A 504b Plan: The Right Choice for Your Child?
Are you wondering if a 504 plan can really help your child? That will depend on both the nature of your child's disability and what you, possibly your child, and the school district choose to do with it. A 504b plan can be a powerful document under the right circumstances.
Section 504 of the Rehabilitation Act of 1973, the precursor to the Americans with Disability Act (ADA) enacted in 1990, protects the rights of disabled students with the 504b Plan. Section 504 prohibits programs that receive federal dollars from discriminating against individuals with disabilities. It requires public schools to make accommodations for eligible handicapped children, whether or not they qualify for special education services under IDEA. A 504b plan could therefore provide accommodations for children with disabilities in regular classrooms, such as multi-modal instruction, extra time for tests, providing examples, study guides, use of graphic organizers, facilitating small group work, checking in for comprehension, and changes in assignments and testing procedures. Accommodations change how a student is taught or tested, but not what they are taught or expected to know.
What is a 504b Plan?
A 504 plan is a legal document that outlines a plan of instructional services for students in the general education setting. It is an agreement between a public school, a student, and a teacher. The document usually describes the types of accommodations and instructional strategies that will be made for a student in school. Not all children with disabilities are entitled to services under IDEA, only those who are "eligible" under the specified disability categories, or those whose disabilities adversely impact their ability to access the general education curriculum. Section 504 is less discriminatory: it protects all persons with a disability who
1. have a physical or mental impairment which substantially limits one or more major life activities, such as learning
2. have a record of such an impairment; or
3. are regarded as having such an impairment.
The Section 504 regulations further define a "physical or mental impairment" as any physiological disorder or condition, cosmetic disfigurement or anatomical loss affecting one or more of the following body systems: neurological, musculoskeletal, special sense organs, respiratory including speech organs, cardiovascular, reproductive, digestive, genito-urinary, hemic and lymphatic, skin or endocrine: or any mental or psychological disorder such as mental retardation, organic brain syndrome, emotional or mental illness and specific learning disabilities.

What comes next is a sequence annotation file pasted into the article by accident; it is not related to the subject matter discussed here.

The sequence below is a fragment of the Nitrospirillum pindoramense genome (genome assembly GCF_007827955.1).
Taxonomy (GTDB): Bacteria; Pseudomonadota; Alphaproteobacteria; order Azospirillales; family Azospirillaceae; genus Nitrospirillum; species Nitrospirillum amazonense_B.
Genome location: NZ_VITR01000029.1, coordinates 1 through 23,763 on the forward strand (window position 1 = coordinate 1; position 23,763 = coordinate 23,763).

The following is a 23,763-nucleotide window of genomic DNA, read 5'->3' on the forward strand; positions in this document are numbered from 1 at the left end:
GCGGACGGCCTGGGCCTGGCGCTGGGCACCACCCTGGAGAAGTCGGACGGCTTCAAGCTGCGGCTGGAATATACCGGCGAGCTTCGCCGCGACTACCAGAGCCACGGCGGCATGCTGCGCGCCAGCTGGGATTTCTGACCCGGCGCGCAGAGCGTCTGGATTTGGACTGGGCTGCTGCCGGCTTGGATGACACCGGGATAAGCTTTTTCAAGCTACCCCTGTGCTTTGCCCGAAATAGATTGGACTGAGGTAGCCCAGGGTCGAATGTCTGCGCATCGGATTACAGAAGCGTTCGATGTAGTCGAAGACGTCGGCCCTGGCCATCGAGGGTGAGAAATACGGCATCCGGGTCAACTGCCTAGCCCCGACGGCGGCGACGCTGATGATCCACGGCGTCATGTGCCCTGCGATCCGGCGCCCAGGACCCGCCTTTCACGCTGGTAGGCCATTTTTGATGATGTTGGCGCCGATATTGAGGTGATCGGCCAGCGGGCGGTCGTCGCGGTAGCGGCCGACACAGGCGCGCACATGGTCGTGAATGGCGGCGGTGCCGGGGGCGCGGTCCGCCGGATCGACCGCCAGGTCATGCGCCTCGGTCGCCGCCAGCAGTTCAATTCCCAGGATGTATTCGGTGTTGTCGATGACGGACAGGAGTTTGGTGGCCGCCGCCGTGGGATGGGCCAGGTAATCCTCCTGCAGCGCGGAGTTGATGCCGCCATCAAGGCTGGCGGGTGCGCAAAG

Federal law requires that students with disabilities be educated along with nondisabled students to the maximum extent appropriate to the needs of the students with disabilities. This means that students with disabilities must be assigned to regular courses or classes if the students’ needs can be met there. Also, decisions on academic placement must be based on an individual student’s needs.
A 504b Plan, once in place, will be reviewed by the 504 Administrator and a student’s parents on an annual basis.
Who qualifies for a 504b Plan?
Student with disabilities that do not significantly impair, but may still adversely affect, their access to the general curriculum or impede their academic progress, may qualify for a 504b Plan. For these students, it is not the standards or contents of the curriculum that need to be altered, but rather the way instruction is delivered.
Following are examples of students who may be protected by Section 504, but who may not be eligible for (IEP) services under the IDEA:
• students with communicable diseases (i.e., hepatitis)
• students with ADHD but no co-occuring disability
• students with temporary disabilities arising from accidents who may need short term hospitalization or homebound recovery;
• students with allergies or asthma;
• students with environmental illnesses/allergies/exposure to environmental toxins
• students who are addicted to alcohol or drugs, as long as they are not currently using illegal drugs
• students with disabilities who are 22 or older depending on state law
What kind of schools do 504b Plans apply to?
Section 504 has a specific set of regulations that apply to preschool, elementary and secondary programs that receive or benefit from federal financial assistance. These are found at Title 34 of the Code of Federal Regulations (CFR), Part 104. Thus Section 504 applies only to organizations that receive federal funding, while the ADA applies to a much broader universe. Both statutes are administered by the Office for Civil Rights and considered essentially identical.